In this video (objectives)…

1. Use Random.Range() for our guess to introduce randomness.
2. Refactor our code to only have 1 place of calculating guess.
3. Tweak our logic to prevent the computer from guessing a number already guessed.

After watching (learning outcomes)… Use Random.Range() to add randomness to the number guessed.

(Unique Video Reference: 10_UI_CUD)

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Heya there Rick,

I believe there are 2 issues in this video( bash me if I’m mistaken)

First is that using Random.Range with integers is sightly different than using it with floats. The thing is that “max” is not included, its excluded from the generation process:

Second is what happens if you keep pressing Higher? In my case(and in doubt I copied all the code from the github link) it goes over 1000.

I got arround this little bug by adding a condition that only +1 the min if it does’t go above the max(the same for max in lower button)

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Oh goodness, you are correct! Max is exclusive for integers, its only inclusive for floats. Thanks for pointing that out.

In terms of the value going over, I noticed this and it requires the player to say higher if the number is actually correct which I figured is not logical. So, if your number is 1000, the guess is 1000, you got it correct, but pushing higher will produce a guess of 1001.

We can also clamp the value, but I didn’t want to introduce that just at the moment.

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I’m uploading a patch for the video now, thanks again for pointing this out!

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Perhaps I am wrong, but if in the StartGame() there is a max=max+1 (so the program arrives at 1000) before calling NextGuess(), then there is no need to do OnPressLower max=guess-1 to do then in NextGuest max+1. The random will begin between 1 and 1001 (1 to 1000), and the max will be always 1001 until OnPressLower() is called. Then max will be the guest and the program doesn’t need to do -1 in OnPressLower() following a +1 in NextGuess().

I think this explanation is the most confusing thing I have written this last week…

Well, I used your patch of max = guess - 1, and unfortunately it doesn’t fix the issue totally. If you keep pressing higher over and over, you might get to 1005 as I did. I don’t know the best fix however, as I am not a good programmer (yet!).

Edit: Actually, if you get to 1005 and press lower than higher several times, then lower, then higher again several times you can keep going up forever!

1 Like

A game within a game!

HI, Rick!
Thank you for the course!
In the lesson you fix the random guess and it is invoke the wrong behavior.
When you click only “higher” your guess will be 1000, when you click it another time min will be 1001 and we can get wrong guess. If I have the same code as you and if my code is right, we need to check if min < max, and if it’s wrong, we have to assign max to min.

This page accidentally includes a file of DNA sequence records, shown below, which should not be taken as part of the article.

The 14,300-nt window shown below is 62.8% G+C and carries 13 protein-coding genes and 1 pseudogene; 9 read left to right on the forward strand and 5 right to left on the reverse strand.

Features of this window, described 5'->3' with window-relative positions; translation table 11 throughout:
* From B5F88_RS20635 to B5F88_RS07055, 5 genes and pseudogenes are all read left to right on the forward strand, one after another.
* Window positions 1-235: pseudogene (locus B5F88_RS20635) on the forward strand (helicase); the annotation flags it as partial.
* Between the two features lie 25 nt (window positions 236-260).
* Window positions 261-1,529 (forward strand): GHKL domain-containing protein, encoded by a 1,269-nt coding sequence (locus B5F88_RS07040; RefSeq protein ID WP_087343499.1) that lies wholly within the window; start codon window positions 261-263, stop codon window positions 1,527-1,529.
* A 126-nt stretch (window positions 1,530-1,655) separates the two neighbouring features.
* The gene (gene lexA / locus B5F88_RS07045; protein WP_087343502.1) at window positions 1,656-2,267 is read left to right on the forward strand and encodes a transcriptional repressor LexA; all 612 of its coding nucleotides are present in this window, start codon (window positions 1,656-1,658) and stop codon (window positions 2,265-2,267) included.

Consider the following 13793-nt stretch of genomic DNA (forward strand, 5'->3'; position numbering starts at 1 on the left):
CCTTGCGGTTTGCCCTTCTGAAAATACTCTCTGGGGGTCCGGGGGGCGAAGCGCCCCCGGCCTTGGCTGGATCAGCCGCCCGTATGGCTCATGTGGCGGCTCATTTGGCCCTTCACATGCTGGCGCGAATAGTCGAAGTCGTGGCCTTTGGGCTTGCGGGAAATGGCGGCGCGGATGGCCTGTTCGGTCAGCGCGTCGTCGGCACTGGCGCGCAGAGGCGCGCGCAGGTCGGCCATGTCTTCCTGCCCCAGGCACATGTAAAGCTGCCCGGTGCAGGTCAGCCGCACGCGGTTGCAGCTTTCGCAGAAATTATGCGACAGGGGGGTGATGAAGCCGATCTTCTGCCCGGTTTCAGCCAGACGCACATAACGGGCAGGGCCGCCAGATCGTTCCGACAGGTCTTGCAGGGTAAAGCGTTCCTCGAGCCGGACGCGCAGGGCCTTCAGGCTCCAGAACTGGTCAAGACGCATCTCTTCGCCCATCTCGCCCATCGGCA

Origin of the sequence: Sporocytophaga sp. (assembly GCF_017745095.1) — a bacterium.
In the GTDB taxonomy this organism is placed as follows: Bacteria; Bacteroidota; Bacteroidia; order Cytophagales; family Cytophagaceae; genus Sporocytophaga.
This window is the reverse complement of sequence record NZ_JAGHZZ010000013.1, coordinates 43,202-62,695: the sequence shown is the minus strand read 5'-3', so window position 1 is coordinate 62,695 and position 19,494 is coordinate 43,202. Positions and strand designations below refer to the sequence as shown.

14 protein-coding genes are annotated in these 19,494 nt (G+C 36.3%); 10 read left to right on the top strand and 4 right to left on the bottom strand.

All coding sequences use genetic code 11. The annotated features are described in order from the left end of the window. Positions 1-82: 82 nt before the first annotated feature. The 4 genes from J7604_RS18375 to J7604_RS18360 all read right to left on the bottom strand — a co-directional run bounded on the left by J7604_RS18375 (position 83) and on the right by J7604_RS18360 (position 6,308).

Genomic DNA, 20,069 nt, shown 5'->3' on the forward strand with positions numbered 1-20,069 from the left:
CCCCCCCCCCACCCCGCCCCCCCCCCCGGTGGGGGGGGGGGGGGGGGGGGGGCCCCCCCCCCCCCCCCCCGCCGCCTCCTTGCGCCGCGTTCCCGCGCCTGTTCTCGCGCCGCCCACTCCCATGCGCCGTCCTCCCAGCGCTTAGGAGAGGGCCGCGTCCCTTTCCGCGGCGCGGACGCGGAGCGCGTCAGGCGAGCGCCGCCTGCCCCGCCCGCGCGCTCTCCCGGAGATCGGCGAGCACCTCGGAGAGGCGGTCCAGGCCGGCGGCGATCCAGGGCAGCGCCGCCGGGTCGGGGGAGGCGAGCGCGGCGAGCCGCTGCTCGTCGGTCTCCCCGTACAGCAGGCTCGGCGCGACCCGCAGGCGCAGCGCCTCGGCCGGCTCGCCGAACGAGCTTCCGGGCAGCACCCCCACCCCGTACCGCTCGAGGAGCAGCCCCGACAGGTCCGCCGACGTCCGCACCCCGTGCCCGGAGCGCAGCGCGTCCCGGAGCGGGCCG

Thanks for your post. I do discuss this in upcoming videos. One of the assumption I am making at this stage is that the player will not lie - they will click correctly when the guess is at 1000. There are ways to fix this, which I discuss in some later videos.

Hello!

I’m doing something wrong or if the player press Higher after the guessed number becomes 1000, the guessed number continues to grow to 1001, 1002, …

Yes that is a known issue. For now we are assuming that the player would have correctly clicked when the correct guess was made. We talk about this in one of our instructor hangouts.

2 Likes

I used this for the NextGuess() method to stop the the number from going out of bounds while max is equal to min

``````void NextGuess()
{
if (max != min)
{
guess = Random.Range(min, max + 1);
guessText.text = guess.ToString();
}
}``````
3 Likes

Thank you Bucky! You inspired me to try something slightly different because this was bugging me, too:

``````void NextGuess()
{
if (max >= min)
{
guess = Random.Range(min, max + 1);
guessText.text = guess.ToString();
}
}``````
1 Like

Hi Will - your solution worked for me, thanks for that. I had made a typo and forgot to add the +1 to the max, but found that it still worked.

``````    void NextGuess()
{
if(max >= min)
{
guess = Random.Range(min, max);
guessText.text = guess.ToString();
}
}``````

I wanted to make this absolutely bugfree, so I came up with the following addition to make it work.

Instead of in the `NextGuess()` method, add an if-statement in the `OnPressHigher()` and `OnPressLower()` methods:

``````public void OnPressHigher()
{
if (max > guess)
{
min = guess + 1;
NextGuess();
}
else if (guess == 1000){Debug.Log("The maximum you can choose is " + max);}
else{Debug.Log("You said it would be lower than " + (max + 1) + ". You're lying!");}
}

public void OnPressLower()
{
if (min < guess)
{
max = guess - 1;
NextGuess();
}